Tuesday, September 5, 2017

Review: The Bridge


Blending a hand-drawn set of levels reminiscent of an M. C. Esher drawing with often complex puzzles, The Bridge isn’t quite like anything I’ve ever played. From its humble beginning where you’ll simply be left to figure out how to get past the game’s opening screen the level of challenge ramps up gradually, though it will force you to make many leaps of faith along the way. Often just when you think you’ve got the hang of things you’ll have a fresh conundrum thrown at you that will require you to adapt your way of thinking. If you’re looking to spend several hours working your way through these sorts of puzzles it delivers a solid package.

The easiest draw in the game is certainly its artwork. With levels often looking like they’ve come from the sketchbook of someone just a bit mad the peculiar flow and the way you’ll interact with the environment will continue to force you to take a moment and work through precisely what is happening on-screen. You’ll need to manipulate gravity, warps, and what appear to be inter-dimensional teleporters, among other things, in order to find the solution to each stage you’re presented with. Elements that began as something to be avoided at all costs will often then become mechanisms to solving your problems once they’ve been combined with something as simple as a switch. It is often when the puzzle solution works against all of your expectations that the game is at its most rewarding.


Where the danger may lie for some people will be just how far they’re either willing or able to push themselves to learn and adapt. Even when you’re dedicated to finding the solution sitting before you there will inevitably be some levels that either don’t click for you or even that you may make harder for yourself than they need to be. A few times my mind was set on alternative solutions to the puzzle in front of me and it wasn’t until I’d finally exhausted my patience of trying to make that solution work that I finally stumbled on the actual, and often simpler, solution.

What complicates this aspect of the game is often the somewhat sluggish controls, which sometimes even when you know what the solution should be make you question whether or not it is the right path. Getting it all to work out correctly can be more of a challenge than perhaps it should be in places. The rate you fall at and the fact that some unintended surfaces will work out to a degree can combine at times to both scare you off of the correct solution when it doesn’t work out quickly or to let your mind linger on a path that ultimately won’t work out. This didn’t happen often but it did sap some time and enjoyment when I’d find myself torn between two potential solutions and the execution for both was just a little on the janky side.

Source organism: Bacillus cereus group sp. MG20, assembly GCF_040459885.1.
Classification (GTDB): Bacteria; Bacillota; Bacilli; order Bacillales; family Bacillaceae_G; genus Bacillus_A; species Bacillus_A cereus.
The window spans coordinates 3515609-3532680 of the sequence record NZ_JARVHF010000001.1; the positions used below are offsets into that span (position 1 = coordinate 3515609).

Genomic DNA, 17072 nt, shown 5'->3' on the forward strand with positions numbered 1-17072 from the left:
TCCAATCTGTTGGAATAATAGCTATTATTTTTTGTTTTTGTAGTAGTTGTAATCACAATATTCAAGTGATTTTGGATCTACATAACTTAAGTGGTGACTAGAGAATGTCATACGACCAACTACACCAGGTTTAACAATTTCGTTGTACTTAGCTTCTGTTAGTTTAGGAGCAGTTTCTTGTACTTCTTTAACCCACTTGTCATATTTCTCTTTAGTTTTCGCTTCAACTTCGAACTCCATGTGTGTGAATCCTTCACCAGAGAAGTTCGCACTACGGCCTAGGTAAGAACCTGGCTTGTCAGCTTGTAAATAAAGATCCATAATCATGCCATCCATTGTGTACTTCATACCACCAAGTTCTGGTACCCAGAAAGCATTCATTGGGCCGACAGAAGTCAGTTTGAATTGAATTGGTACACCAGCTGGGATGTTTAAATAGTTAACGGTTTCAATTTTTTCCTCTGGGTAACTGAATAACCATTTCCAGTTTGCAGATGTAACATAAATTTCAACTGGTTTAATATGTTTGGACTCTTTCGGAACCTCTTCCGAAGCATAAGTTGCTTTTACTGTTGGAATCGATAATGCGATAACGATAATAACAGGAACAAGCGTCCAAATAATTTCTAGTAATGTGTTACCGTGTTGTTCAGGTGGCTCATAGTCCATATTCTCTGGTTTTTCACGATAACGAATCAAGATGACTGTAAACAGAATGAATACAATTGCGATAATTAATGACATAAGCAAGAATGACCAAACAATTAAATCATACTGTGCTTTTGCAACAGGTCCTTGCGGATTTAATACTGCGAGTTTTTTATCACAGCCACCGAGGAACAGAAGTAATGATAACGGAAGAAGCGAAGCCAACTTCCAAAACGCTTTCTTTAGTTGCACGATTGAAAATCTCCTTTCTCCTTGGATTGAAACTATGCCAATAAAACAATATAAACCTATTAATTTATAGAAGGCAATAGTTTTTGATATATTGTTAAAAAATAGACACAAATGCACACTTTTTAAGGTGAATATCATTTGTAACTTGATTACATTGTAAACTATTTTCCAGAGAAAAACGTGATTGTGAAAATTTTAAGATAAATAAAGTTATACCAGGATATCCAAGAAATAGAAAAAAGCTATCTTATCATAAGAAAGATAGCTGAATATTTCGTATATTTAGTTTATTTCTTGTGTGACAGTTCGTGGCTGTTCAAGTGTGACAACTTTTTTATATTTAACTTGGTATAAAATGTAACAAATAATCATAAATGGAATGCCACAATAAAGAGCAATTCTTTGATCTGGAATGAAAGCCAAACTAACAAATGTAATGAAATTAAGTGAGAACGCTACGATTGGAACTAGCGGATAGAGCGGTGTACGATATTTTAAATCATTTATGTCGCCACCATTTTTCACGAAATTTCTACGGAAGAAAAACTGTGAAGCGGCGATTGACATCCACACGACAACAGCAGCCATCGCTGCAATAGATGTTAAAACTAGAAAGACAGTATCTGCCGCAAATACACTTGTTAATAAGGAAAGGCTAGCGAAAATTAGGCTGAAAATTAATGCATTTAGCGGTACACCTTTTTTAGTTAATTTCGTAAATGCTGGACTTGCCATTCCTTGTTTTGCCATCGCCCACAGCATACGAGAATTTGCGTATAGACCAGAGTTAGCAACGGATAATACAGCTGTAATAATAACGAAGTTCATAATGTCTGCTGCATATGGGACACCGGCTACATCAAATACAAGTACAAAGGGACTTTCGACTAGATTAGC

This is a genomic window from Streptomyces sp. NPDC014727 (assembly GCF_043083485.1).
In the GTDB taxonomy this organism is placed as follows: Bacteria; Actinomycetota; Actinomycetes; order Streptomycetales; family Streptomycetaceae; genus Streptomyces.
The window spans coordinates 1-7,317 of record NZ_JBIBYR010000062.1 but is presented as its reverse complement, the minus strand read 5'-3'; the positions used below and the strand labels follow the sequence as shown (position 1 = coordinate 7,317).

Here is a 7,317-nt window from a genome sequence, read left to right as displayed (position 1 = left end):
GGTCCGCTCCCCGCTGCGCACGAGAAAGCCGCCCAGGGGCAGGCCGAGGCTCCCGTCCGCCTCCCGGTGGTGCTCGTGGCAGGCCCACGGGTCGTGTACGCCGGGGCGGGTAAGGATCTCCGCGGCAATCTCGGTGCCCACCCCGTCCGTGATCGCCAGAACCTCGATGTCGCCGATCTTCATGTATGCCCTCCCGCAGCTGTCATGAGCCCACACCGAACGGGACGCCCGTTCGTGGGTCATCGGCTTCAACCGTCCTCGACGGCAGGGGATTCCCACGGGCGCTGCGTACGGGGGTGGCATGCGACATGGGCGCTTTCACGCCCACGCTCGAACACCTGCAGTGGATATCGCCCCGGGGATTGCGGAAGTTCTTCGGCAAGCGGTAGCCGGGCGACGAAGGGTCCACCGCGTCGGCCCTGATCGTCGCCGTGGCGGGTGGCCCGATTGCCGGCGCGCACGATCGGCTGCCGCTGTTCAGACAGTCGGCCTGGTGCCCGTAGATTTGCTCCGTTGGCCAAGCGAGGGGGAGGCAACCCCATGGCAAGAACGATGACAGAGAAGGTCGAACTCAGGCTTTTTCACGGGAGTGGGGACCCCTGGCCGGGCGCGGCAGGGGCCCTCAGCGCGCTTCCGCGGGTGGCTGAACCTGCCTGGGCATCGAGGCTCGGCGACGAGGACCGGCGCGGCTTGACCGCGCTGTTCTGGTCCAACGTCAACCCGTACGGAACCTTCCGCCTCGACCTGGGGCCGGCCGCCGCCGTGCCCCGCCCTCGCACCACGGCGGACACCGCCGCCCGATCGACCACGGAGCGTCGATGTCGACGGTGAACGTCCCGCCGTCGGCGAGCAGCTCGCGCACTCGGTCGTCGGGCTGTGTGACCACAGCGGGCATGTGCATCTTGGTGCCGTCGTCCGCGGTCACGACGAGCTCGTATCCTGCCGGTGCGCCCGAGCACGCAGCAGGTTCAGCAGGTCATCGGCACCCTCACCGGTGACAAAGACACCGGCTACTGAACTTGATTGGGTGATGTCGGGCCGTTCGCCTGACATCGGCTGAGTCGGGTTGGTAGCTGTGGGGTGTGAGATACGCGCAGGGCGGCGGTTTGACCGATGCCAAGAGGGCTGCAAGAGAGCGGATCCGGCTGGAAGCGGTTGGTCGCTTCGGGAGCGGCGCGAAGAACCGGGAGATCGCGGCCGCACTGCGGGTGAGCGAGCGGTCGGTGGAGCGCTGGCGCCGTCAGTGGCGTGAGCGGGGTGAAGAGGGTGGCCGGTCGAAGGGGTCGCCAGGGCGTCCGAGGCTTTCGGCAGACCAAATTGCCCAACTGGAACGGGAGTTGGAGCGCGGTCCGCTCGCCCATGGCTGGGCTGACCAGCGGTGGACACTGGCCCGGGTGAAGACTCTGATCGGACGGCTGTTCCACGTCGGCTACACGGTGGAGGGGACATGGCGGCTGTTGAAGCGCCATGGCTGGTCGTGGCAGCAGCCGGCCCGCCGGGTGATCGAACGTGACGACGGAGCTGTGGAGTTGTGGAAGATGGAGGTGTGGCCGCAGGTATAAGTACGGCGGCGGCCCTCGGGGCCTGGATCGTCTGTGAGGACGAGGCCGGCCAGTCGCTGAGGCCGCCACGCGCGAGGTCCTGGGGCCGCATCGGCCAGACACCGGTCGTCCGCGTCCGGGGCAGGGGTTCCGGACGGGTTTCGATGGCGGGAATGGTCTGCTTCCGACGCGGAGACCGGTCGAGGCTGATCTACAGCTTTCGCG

That said the method of control is simple and accessible enough overall. You’ll be able to move yourself left and right with the analog or digital controls and you’ll be able to rotate the screen you’re part of using either the shoulder buttons or even the tilt controls (these can be turned off if you don’t like them though). In handheld mode the game is playable but overall your character and some of the details will get a bit on the small side so on some levels it may not be as ideal. In addition in handheld mode the vibration from the HD Rumble is overly intense but thankfully they can be disabled, preventing them from becoming a real distraction when they decide to go off.

Overall I appreciate the care and effort that has gone into making the game as visually stunning as it is while also providing an ample puzzle-solving challenge. While from puzzle to puzzle individual results will likely vary, with some solvable on the first try and others requiring you to take a break to return to it later with fresh thoughts, a lot comes down to how each person chooses to approach them. At the end of the day if you immerse yourself in the challenge, and leave your mind free to toy with different potential ways to solve the problems put before you, The Bridge will give you numerous hours of thought-provoking enjoyment.


Score: 7

Pros:
  • Outstanding visual style
  • The puzzles never let up and require you to keep your mind nimble
  • Each chapter changes things up and starts over with a new mechanic to understand and master


Cons:
  • The sluggish controls can, in places, make it hard to determine which ideas are dead ends and which are the solutions
  • The HD Rumble, though it can be turned off, needs to be toned down to maybe a quarter (or less) of its current intensity
  • Due to the relative scale of your character and details to the overall on-screen environment some levels may be too hard to play effectively in handheld mode


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